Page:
The first beta version of Ubuntu 12.10, code-named “Quantal Quetzal“, has been released for testing ahead of its October final release. The new version brings together a range of enhancements the developers have been working on, from reducing the number of install images, to making 3D accelerated desktops run on non-3D hardware, and switching to Python 3.0.
The release comes in new “consolidated” 800MB images, which are designed for USB or DVD installations, and reduces the number of images available from three to one, with the alternate installer and separate Mac installer being dropped. The alternate image supported full disk encryption and LVM configuration, functions
that are now handled in the consolidated image; support for the alternate image’s software RAID configuration has been deferred to Ubuntu 13.04.
Ubuntu 12.10 Beta 1 uses a Linux kernel which is based on the recent 3.5.3 Linux kernel, the current stable version of Linux 3.5. Unity 6.4 provides the desktop on the beta and includes support for dash previews and a “Cover Flow” view. Unity also runs with a development version of Compiz, which works with OpenGL ES 2.0, allowing it to run on “mini-computers” such as the PandaBoard.
Package upgrades include the recent 3.6.1 release of the LibreOffice productivity suite, which has built-in Unity menubar and HUD support, and “most of the components” fromGNOME 3.5.90, the beta version of what will become GNOME 3.6. The Update Manager has also been streamlined and renamed to Software Updater.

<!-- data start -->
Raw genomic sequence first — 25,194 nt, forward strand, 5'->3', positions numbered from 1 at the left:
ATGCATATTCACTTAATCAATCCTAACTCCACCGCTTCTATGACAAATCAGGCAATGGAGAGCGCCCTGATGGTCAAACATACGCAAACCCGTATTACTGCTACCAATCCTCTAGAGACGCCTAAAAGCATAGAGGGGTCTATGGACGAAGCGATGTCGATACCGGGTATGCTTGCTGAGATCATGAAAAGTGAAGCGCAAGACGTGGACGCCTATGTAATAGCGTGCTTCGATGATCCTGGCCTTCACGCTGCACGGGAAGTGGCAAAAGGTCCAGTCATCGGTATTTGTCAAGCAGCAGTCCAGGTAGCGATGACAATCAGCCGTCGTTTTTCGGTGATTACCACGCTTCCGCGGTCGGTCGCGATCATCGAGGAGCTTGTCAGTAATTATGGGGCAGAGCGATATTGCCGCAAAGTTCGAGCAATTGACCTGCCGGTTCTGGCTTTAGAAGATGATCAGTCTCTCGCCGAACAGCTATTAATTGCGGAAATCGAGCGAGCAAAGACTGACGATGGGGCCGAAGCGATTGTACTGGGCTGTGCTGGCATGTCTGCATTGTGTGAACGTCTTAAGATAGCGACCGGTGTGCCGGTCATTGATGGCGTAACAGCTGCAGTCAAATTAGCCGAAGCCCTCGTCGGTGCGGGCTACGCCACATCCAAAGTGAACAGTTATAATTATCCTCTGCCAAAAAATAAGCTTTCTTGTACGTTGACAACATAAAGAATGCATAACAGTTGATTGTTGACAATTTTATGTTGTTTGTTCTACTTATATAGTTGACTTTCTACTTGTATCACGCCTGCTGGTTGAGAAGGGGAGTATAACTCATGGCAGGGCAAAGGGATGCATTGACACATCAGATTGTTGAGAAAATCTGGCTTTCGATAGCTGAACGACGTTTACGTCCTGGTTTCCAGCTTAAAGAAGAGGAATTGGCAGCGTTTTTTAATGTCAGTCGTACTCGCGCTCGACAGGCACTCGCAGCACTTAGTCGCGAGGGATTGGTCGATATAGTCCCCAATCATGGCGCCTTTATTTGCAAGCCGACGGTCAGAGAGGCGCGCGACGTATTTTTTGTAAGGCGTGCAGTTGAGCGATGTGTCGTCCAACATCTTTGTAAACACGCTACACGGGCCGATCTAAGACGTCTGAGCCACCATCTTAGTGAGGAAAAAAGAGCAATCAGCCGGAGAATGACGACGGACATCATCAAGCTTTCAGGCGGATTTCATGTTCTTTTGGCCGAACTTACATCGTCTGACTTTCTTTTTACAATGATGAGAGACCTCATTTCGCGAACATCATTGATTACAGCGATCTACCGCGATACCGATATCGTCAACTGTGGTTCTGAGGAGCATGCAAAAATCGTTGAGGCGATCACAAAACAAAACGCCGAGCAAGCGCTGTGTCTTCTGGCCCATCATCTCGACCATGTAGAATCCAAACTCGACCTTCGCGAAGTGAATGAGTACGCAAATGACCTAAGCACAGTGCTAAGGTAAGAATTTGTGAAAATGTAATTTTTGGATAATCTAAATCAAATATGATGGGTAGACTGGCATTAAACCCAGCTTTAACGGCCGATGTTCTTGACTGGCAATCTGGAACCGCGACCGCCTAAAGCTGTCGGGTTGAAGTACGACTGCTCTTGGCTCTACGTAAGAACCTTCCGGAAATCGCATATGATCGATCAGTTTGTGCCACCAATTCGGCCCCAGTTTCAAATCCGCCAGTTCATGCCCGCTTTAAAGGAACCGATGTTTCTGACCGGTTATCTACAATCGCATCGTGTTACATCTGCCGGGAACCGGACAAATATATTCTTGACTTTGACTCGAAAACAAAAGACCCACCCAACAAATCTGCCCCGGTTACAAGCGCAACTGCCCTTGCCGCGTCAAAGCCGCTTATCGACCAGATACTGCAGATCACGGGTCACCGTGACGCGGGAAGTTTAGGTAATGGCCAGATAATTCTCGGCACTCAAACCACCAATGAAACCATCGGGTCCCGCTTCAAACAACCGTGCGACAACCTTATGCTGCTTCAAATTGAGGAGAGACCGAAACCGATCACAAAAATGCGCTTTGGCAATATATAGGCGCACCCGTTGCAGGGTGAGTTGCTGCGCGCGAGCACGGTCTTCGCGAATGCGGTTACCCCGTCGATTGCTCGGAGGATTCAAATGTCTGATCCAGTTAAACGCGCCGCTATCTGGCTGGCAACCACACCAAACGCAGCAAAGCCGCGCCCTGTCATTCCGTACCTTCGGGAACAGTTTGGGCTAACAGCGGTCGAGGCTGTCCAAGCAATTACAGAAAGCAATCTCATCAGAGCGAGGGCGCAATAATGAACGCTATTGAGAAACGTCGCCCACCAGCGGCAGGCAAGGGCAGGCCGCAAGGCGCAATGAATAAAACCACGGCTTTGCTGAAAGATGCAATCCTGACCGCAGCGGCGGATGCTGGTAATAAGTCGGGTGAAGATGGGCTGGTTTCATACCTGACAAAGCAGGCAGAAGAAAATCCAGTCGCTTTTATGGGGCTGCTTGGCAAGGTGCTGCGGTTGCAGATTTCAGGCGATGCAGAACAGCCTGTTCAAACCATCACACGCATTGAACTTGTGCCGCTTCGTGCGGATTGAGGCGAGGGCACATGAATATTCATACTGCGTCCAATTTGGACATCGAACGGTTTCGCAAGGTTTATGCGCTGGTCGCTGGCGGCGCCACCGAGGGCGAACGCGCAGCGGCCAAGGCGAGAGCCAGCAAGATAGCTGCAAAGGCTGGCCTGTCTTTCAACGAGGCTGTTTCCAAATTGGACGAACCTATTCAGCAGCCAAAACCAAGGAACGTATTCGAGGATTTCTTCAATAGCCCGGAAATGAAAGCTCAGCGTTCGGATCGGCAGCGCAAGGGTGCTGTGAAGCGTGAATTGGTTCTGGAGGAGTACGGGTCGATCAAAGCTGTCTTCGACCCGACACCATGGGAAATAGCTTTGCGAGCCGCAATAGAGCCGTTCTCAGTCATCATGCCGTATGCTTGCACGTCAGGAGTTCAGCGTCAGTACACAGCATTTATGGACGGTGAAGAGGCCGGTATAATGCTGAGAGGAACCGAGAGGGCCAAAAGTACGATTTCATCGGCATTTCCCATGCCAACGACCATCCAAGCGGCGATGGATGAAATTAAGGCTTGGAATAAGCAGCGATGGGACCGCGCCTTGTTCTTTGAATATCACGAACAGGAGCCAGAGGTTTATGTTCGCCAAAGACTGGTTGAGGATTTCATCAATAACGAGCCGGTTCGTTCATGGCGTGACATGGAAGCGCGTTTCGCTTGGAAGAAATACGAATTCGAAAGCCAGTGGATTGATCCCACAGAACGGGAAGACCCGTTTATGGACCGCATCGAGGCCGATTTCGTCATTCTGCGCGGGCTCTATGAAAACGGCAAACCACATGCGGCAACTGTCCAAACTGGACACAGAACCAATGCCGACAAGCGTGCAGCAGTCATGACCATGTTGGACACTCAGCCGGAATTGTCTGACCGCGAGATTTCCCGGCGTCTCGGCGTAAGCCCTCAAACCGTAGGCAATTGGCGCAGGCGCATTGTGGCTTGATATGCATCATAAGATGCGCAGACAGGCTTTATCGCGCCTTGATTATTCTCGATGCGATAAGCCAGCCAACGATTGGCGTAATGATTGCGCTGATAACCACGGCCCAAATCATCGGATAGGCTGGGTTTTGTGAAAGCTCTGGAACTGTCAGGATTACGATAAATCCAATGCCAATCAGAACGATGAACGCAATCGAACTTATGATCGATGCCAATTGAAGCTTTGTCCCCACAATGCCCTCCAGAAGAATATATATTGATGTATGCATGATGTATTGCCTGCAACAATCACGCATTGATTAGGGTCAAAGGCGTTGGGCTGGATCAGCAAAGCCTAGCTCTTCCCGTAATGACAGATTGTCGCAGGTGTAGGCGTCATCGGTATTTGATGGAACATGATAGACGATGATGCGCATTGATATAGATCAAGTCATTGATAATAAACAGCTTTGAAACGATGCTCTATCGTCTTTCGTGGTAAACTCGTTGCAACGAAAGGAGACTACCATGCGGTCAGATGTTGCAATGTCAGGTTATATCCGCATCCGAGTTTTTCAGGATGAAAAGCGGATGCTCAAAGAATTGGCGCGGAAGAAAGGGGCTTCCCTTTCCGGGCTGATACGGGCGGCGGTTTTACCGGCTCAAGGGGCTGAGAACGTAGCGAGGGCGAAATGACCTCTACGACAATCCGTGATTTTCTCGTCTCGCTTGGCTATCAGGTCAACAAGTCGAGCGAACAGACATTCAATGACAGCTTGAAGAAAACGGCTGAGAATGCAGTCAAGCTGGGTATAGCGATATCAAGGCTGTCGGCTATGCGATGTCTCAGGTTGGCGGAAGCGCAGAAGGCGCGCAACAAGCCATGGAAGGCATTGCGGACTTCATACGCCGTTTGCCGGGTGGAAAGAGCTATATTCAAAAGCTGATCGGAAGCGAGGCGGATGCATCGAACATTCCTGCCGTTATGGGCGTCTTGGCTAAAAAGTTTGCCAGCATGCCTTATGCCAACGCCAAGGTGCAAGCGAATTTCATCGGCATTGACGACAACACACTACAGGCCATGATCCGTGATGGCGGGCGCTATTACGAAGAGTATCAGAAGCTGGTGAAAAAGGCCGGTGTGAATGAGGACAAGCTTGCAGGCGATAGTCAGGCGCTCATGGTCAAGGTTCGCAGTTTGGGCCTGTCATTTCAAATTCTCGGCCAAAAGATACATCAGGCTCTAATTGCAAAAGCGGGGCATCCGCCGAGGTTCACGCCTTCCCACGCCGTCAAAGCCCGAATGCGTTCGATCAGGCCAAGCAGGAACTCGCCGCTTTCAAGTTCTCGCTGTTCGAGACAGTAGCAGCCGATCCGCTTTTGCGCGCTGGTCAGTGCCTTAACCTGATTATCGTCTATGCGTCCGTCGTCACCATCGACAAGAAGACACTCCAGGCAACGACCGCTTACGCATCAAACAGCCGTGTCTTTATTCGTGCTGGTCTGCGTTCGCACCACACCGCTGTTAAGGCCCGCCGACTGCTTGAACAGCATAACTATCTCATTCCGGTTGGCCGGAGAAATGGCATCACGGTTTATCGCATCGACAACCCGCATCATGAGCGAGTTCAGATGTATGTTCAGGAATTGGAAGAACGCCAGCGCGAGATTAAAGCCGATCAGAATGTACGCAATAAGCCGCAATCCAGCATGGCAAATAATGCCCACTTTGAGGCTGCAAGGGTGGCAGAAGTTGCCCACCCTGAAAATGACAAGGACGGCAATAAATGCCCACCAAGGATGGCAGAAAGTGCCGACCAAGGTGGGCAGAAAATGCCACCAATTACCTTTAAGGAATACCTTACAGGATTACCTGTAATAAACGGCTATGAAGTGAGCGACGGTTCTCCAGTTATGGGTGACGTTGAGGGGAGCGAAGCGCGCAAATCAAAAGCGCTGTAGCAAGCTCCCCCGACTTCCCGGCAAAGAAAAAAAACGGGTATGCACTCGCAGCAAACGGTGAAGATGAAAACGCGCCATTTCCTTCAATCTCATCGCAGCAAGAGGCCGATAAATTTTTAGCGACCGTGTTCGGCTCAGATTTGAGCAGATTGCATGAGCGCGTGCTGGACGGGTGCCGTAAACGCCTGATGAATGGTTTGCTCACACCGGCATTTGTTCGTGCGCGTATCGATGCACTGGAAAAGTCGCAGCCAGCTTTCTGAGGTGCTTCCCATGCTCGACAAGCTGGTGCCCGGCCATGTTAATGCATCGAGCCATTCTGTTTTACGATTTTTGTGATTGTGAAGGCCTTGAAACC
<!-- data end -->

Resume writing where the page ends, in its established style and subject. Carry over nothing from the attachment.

Unity 2D – introduced in Ubuntu 11.10 for systems without 3D/OpenGL hardware acceleration – is no longer included. In line with many other distributions, standard Unity will always be run, but where there is no hardware acceleration, it will use the Mesa 3D LLVMpipe driver which emulates a GPU on the CPU. The other open source 3D graphics divers are preliminary versions of Mesa 3D 9.0, due for release in October, which supports OpenGL 1.3 and includes support for AMD Trinity processors and some other recently released graphics chips. The X Server is a pre-release version of the recently releasedX Server 1.13 with improved support for hot-pluggable and hybrid graphics hardware.
Ubuntu 12.10 is using the older 3.4 release of the Nautilus file manager instead of version 3.6 because of recent controversial design changes, and only Python 3 is included with the desktop image of Ubuntu; Python 2 was previously included by default. For programs based on Python 2, it will continue be available from the repositories.
There are several known issues with the beta including crashing bugs related to the service that manages device colour profiles, missing LibreOffice menus under non-Unity sessions and booting to a black screen on systems with ATI Radeon 9200 graphics cards. Users are reminded that use in production environments and on mission critical systems is not advised. Users testing the release are encouraged to provide feedback and report any bugs that they find.
Further information about the release can be found on the Beta 1 Technical Overview page, while an overview of planned features for Ubuntu 12.10 is provided on the Blueprints for Quantal page. ISO images of Ubuntu 12.10 Beta 1 are available to download for 32- and 64-bit systems from the project’s site; alternatively, users can upgrade from 12.04 to the beta by pressing Alt+F2 and typing
update-manager -d into the command box.
According to the project’s release schedule, the beta release will be followed by a second beta on 27 September, with the final release arriving on 18 October. The current stable release is Ubuntu 12.04.1 LTS, the first point update to the Long Term Support (LTS) edition of the distribution.